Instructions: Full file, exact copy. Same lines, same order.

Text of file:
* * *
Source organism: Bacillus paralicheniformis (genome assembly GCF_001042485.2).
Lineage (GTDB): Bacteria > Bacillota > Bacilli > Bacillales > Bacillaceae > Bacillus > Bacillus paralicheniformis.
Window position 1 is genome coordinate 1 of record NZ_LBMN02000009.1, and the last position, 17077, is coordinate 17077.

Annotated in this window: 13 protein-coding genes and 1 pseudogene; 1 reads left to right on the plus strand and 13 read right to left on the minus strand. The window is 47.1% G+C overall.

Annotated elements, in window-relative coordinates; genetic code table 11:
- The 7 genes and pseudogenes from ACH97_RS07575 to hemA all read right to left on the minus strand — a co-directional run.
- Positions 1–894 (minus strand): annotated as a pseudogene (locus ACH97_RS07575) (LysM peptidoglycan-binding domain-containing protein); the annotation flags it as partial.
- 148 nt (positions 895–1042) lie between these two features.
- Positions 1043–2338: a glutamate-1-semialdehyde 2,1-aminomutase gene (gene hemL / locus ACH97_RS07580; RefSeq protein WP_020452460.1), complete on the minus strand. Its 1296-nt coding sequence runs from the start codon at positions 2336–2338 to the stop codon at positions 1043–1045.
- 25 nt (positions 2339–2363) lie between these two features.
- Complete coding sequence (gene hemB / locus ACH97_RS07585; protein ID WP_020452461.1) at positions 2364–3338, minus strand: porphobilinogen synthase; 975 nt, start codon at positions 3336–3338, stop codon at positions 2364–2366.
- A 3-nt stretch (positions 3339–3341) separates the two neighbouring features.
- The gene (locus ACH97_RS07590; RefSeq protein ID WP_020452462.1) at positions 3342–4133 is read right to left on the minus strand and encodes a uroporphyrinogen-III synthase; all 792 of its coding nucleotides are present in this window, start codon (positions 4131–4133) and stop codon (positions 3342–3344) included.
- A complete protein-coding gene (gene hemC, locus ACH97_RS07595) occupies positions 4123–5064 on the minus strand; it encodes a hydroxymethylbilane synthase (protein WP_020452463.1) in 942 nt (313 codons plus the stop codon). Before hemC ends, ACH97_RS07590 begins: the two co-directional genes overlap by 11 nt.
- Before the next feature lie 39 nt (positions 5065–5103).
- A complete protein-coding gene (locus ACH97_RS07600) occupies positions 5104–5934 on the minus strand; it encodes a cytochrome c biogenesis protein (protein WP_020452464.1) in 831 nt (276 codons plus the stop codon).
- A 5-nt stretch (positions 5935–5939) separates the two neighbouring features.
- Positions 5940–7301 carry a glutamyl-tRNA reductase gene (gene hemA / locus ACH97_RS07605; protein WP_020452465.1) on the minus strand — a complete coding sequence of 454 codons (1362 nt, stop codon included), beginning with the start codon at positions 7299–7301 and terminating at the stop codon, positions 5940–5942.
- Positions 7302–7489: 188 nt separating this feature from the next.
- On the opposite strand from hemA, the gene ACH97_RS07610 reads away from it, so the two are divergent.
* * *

Source organism: Bacillus paralicheniformis (genome assembly GCF_001042485.2).
Lineage (GTDB): Bacteria > Bacillota > Bacilli > Bacillales > Bacillaceae > Bacillus > Bacillus paralicheniformis.
Window position 1 is genome coordinate 1 of record NZ_LBMN02000009.1, and the last position, 17077, is coordinate 17077.

Annotated in this window: 13 protein-coding genes and 1 pseudogene; 1 reads left to right on the plus strand and 13 read right to left on the minus strand. The window is 47.1% G+C overall.

Annotated elements, in window-relative coordinates; genetic code table 11:
- The 7 genes and pseudogenes from ACH97_RS07575 to hemA all read right to left on the minus strand — a co-directional run.
- Positions 1–894 (minus strand): annotated as a pseudogene (locus ACH97_RS07575) (LysM peptidoglycan-binding domain-containing protein); the annotation flags it as partial.
- 148 nt (positions 895–1042) lie between these two features.
- Positions 1043–2338: a glutamate-1-semialdehyde 2,1-aminomutase gene (gene hemL / locus ACH97_RS07580; RefSeq protein WP_020452460.1), complete on the minus strand. Its 1296-nt coding sequence runs from the start codon at positions 2336–2338 to the stop codon at positions 1043–1045.
- 25 nt (positions 2339–2363) lie between these two features.
- Complete coding sequence (gene hemB / locus ACH97_RS07585; protein ID WP_020452461.1) at positions 2364–3338, minus strand: porphobilinogen synthase; 975 nt, start codon at positions 3336–3338, stop codon at positions 2364–2366.
- A 3-nt stretch (positions 3339–3341) separates the two neighbouring features.
- The gene (locus ACH97_RS07590; RefSeq protein ID WP_020452462.1) at positions 3342–4133 is read right to left on the minus strand and encodes a uroporphyrinogen-III synthase; all 792 of its coding nucleotides are present in this window, start codon (positions 4131–4133) and stop codon (positions 3342–3344) included.
- A complete protein-coding gene (gene hemC, locus ACH97_RS07595) occupies positions 4123–5064 on the minus strand; it encodes a hydroxymethylbilane synthase (protein WP_020452463.1) in 942 nt (313 codons plus the stop codon). Before hemC ends, ACH97_RS07590 begins: the two co-directional genes overlap by 11 nt.
- Before the next feature lie 39 nt (positions 5065–5103).
- A complete protein-coding gene (locus ACH97_RS07600) occupies positions 5104–5934 on the minus strand; it encodes a cytochrome c biogenesis protein (protein WP_020452464.1) in 831 nt (276 codons plus the stop codon).
- A 5-nt stretch (positions 5935–5939) separates the two neighbouring features.
- Positions 5940–7301 carry a glutamyl-tRNA reductase gene (gene hemA / locus ACH97_RS07605; protein WP_020452465.1) on the minus strand — a complete coding sequence of 454 codons (1362 nt, stop codon included), beginning with the start codon at positions 7299–7301 and terminating at the stop codon, positions 5940–5942.
- Positions 7302–7489: 188 nt separating this feature from the next.
- On the opposite strand from hemA, the gene ACH97_RS07610 reads away from it, so the two are divergent.